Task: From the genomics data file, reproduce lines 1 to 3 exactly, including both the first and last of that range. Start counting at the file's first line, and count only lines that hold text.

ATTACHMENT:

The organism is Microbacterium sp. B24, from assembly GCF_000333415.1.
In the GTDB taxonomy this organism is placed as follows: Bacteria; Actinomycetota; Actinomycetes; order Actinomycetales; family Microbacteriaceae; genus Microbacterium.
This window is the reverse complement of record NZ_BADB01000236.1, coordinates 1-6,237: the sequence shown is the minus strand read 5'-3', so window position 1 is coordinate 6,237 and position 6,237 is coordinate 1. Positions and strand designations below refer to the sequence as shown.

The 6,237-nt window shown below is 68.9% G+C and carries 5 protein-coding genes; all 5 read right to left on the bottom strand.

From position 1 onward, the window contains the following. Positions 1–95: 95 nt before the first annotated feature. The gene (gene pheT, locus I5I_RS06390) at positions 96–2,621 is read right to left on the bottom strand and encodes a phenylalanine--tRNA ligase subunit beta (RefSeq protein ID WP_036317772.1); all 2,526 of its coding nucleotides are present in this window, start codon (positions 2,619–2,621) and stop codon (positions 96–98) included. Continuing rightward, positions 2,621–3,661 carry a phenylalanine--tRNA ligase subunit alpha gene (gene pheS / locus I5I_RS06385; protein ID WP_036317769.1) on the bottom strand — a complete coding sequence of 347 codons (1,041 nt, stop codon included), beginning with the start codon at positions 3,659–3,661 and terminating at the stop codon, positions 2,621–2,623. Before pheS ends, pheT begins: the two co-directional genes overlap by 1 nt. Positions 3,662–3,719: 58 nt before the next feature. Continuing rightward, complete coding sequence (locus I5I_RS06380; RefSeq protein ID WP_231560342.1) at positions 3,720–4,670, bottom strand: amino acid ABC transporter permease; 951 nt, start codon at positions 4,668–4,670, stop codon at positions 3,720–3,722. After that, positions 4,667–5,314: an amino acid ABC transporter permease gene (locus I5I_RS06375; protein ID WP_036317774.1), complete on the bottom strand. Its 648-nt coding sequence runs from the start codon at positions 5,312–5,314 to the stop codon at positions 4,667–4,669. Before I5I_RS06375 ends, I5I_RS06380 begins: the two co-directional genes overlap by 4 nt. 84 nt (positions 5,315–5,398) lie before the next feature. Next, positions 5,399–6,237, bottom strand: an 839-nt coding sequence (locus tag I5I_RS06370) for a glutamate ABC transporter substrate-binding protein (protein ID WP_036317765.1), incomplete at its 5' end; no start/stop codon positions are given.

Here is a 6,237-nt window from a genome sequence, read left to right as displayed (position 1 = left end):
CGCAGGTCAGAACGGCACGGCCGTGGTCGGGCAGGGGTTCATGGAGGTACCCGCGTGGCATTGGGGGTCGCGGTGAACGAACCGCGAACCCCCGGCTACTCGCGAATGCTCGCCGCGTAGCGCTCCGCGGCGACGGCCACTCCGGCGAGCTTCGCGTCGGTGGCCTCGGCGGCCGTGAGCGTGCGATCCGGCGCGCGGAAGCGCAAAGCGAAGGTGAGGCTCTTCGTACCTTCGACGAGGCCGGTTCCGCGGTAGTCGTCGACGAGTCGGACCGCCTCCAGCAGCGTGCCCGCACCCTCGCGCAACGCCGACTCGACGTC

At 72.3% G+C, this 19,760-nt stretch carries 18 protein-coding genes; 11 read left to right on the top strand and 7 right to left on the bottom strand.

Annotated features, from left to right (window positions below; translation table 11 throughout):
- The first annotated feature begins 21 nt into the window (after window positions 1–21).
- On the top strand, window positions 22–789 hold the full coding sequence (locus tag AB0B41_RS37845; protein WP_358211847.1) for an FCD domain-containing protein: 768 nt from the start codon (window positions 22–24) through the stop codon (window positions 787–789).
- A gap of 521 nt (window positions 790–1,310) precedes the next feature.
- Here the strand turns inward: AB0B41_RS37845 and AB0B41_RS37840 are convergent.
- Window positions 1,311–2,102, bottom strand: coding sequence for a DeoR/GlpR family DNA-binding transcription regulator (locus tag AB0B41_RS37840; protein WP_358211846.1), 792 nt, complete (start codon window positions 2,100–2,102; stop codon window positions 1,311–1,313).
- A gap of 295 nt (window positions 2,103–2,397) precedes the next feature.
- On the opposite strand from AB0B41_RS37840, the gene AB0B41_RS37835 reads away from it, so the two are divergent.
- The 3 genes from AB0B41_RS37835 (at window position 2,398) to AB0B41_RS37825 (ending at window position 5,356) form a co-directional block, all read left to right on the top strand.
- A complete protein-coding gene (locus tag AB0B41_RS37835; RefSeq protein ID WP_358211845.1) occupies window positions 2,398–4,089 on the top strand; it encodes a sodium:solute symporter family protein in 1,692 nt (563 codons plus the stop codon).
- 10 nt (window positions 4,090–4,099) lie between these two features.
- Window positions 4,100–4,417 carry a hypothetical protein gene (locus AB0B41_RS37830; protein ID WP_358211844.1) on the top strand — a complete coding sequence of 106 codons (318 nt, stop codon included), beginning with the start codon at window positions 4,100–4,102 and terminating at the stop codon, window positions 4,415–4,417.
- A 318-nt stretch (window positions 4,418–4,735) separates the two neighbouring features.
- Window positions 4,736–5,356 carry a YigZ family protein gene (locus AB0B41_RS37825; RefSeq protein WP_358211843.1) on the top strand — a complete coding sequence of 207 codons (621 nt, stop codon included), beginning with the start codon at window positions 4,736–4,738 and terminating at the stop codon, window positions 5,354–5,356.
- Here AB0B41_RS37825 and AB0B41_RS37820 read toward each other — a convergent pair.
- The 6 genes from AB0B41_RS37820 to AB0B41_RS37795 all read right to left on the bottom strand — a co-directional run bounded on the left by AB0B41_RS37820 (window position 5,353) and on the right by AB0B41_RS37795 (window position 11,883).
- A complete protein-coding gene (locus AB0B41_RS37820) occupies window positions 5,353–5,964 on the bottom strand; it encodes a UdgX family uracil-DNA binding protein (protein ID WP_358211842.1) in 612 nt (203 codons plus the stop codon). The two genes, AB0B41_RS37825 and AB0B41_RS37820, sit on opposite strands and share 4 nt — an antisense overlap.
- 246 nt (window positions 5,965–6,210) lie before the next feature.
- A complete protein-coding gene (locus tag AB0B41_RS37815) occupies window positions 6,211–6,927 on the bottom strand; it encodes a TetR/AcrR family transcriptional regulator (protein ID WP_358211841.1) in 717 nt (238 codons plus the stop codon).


The organism is Microbacterium sp. B24, from assembly GCF_000333415.1.
In the GTDB taxonomy this organism is placed as follows: Bacteria; Actinomycetota; Actinomycetes; order Actinomycetales; family Microbacteriaceae; genus Microbacterium.
This window is the reverse complement of record NZ_BADB01000236.1, coordinates 1-6,237: the sequence shown is the minus strand read 5'-3', so window position 1 is coordinate 6,237 and position 6,237 is coordinate 1. Positions and strand designations below refer to the sequence as shown.